All clinical dietitians have been there…. sitting in morning meeting (or standing by the water cooler, nurse’s station, etc.) and we overhear another staff member talking about their latest diet. And usually this diet does not involve reducing portion size, embracing moderation or upping their physical activity level. It usually involves an extreme measure of restriction or selectivity and is likely unsustainable. In short, it’s another fad.
And you don’t just have to be a dietitian to experience this scenario. People all over the world are fascinated and mesmerized by fad diets. Looking for that magic pill to help them reach their health goals, the general population falls victim to a series of diet cycles and more often than not, does not succeed.
The latest of these fad diets is the Ketogenic Diet or “Keto.” This encourages a very low carb intake, no more than 50 grams net carbs per day, preferably 20 grams/day to put your body into a state of “ketosis.” Ketosis is when your body does not have a steady supply of glucose (carbs) so the liver starts to burn fat and turn it into ketones for energy instead.
It makes sense, and many people have experienced success using this technique, but this diet, in my opinion, is not sustainable. We also don’t know the long-term effects the keto diet will have on our bodies. But most importantly, I think this diet aids in an overall, nationwide misconception of what carbohydrates are, why they are important to the body and how we can eat them in moderation. Let’s break these down.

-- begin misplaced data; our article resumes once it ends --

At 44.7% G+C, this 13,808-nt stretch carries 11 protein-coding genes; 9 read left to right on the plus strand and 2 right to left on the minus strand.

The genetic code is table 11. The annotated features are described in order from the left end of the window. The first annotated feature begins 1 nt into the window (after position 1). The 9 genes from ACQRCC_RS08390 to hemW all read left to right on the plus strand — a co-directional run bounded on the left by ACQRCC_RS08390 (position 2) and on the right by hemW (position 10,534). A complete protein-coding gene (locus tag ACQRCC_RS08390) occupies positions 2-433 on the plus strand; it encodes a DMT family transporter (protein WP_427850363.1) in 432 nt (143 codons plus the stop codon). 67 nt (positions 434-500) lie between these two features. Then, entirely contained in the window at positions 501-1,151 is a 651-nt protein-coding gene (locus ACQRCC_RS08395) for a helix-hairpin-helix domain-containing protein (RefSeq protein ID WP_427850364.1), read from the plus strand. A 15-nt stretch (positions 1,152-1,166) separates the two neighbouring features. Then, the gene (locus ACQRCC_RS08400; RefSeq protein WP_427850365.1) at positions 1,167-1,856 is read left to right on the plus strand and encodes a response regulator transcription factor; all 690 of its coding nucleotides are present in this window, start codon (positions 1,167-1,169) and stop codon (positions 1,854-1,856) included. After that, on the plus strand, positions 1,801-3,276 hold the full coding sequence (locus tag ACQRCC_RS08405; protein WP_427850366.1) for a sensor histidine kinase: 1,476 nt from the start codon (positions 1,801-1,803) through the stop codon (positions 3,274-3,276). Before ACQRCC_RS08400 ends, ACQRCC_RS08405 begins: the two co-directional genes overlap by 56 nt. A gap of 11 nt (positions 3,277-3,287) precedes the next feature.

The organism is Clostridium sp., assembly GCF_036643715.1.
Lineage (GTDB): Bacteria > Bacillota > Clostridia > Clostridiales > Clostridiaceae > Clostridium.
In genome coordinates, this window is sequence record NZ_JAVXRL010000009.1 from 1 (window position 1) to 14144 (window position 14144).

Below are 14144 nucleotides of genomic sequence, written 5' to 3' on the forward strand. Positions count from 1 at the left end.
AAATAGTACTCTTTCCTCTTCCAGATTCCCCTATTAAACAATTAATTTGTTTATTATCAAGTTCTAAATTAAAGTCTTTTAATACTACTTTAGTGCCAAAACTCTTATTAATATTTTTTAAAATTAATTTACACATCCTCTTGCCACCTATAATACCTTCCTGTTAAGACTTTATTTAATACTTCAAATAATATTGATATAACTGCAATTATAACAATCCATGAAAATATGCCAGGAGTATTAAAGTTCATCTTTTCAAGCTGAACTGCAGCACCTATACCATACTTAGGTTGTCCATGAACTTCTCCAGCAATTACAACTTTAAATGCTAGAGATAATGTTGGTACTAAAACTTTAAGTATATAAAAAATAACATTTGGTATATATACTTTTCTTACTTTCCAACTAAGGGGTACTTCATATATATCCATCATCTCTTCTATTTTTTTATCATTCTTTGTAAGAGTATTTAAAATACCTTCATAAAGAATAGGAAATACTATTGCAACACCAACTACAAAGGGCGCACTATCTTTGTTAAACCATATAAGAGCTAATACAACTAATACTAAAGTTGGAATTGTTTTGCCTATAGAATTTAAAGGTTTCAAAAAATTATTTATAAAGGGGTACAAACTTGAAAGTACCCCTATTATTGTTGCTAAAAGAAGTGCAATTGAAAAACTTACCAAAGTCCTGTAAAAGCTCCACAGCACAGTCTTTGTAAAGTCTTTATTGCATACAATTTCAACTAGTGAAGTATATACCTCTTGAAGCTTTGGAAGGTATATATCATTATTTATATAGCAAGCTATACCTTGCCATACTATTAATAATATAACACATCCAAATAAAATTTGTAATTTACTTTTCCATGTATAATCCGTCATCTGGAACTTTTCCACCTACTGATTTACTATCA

What are carbohydrates? Carbohydrates are the sugars, starches and fibers found in fruits, vegetables, gains and dairy products.
Why are carbohydrates important? They are a macronutrient, meaning they are one of three sources of energy for our bodies. Our brains and skeletal muscles use this form of energy primarily.
Now for the “how.” I believe it’s very important for individuals to understand how to eat carbohydrates in moderation. This is a lifestyle skill that is essential to maintaining a healthy lifestyle in our oversized, overstuffed, over served Western culture.
How can we as dietitians help the general public better understand and ingest this nutrient? Simply put, education. Education, education, education. Let us not grow weary of trying to educate an uneducated society. It may seem unwanted at times, unheard, or unpopular at times, but there are individuals out there (especially diabetics) who need to hear this and most importantly need a professional to walk through this lifestyle change with them. Enter Registered Dietitians!